Trump considering 2024 presidential bid
President Trump is “seriously” considering a 2024 bid for president and has “100%” mentioned it in conversations with his top advisers in recent days, a Trump campaign senior adviser and a Trump ally told CBS News campaign reporter Nicole Sganga and digital politics reporter Grace Segers.
CBS News previously reported that while no decisions have been made, Trump advisers have been actively working to keep the president’s options open as they begin to plan his political future. However, the president plans to exhaust his legal options before any decisions are made.
Republican Senator Kevin Cramer called Mr. Trump last week to convey his support for the president’s efforts to contest the election results, as first reported by Politico. An official close to Cramer said that Mr. Trump told the North Dakota lawmaker, “If this doesn’t work out, I’ll just run again in four years.”
Despite these private comments, Mr. Trump has publicly refused to concede the election. He has repeatedly cast doubts about the legitimacy of the contest, even as his administration officials have called this the most secure election in history. The president has even claimed that he won the election, though President-elect Joe Biden has been projected to win, with 306 electoral votes to Mr. Trump’s 232. Most Republican lawmakers have also declined to acknowledge Mr. Biden’s victory.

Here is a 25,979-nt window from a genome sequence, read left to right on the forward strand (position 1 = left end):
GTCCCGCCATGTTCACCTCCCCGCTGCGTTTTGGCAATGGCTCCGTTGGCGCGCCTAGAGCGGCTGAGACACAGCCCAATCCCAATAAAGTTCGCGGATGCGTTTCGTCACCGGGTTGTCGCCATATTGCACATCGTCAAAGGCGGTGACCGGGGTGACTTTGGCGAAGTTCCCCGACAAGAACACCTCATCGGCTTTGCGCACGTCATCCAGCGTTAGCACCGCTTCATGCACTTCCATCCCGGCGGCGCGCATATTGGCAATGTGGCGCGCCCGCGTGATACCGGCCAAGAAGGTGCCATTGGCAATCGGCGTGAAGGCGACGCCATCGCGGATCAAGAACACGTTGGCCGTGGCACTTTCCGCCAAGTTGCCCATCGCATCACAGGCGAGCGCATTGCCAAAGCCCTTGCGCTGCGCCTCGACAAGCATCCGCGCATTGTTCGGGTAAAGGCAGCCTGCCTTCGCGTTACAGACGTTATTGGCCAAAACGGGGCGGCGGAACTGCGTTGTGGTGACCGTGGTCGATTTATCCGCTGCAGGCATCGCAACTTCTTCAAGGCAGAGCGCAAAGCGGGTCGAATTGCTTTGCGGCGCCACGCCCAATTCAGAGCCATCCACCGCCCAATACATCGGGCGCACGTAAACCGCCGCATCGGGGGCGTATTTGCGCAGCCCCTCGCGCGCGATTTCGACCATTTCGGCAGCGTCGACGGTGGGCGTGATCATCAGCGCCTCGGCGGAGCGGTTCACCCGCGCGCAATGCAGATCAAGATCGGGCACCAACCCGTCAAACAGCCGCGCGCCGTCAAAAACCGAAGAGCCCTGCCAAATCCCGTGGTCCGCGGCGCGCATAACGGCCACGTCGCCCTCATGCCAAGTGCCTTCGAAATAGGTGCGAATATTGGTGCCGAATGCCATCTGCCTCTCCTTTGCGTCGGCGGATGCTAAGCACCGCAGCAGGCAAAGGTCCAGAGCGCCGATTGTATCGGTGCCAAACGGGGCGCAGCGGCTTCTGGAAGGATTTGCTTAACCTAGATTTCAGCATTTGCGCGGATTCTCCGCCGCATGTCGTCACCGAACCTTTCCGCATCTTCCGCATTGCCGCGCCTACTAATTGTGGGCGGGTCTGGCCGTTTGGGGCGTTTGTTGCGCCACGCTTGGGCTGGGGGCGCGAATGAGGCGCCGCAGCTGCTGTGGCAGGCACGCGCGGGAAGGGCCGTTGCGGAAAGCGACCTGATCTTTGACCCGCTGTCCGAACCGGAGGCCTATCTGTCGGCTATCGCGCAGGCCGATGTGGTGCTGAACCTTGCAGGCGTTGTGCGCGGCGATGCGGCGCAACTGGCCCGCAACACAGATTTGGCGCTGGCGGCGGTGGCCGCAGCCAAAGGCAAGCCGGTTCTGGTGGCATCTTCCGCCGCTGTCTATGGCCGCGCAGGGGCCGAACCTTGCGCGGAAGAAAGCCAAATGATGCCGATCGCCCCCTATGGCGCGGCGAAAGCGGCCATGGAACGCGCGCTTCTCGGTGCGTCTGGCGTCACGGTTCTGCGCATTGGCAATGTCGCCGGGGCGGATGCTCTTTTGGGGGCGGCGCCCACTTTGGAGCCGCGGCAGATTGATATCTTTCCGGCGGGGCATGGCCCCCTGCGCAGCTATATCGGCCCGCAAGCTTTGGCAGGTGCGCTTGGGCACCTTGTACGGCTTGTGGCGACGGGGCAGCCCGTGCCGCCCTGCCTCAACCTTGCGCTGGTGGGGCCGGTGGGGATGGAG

Mr. Trump’s campaign has launched several lawsuits in critical states which supported Mr. Biden, although the majority of these lawsuits have so far been unsuccessful. The federal agency that oversees the presidential transition, the General Services Administration, has yet to formally kickstart the transition process. This has not stopped Mr. Biden from beginning the transition, albeit without federal support.
PRESIDENT-ELECT JOE BIDEN
President-elect Joe Biden announced key new appointments to his White House team Tuesday, filling top positions with longtime aides and senior campaign staff, reportsCBS News campaign reporter Bo Erickson.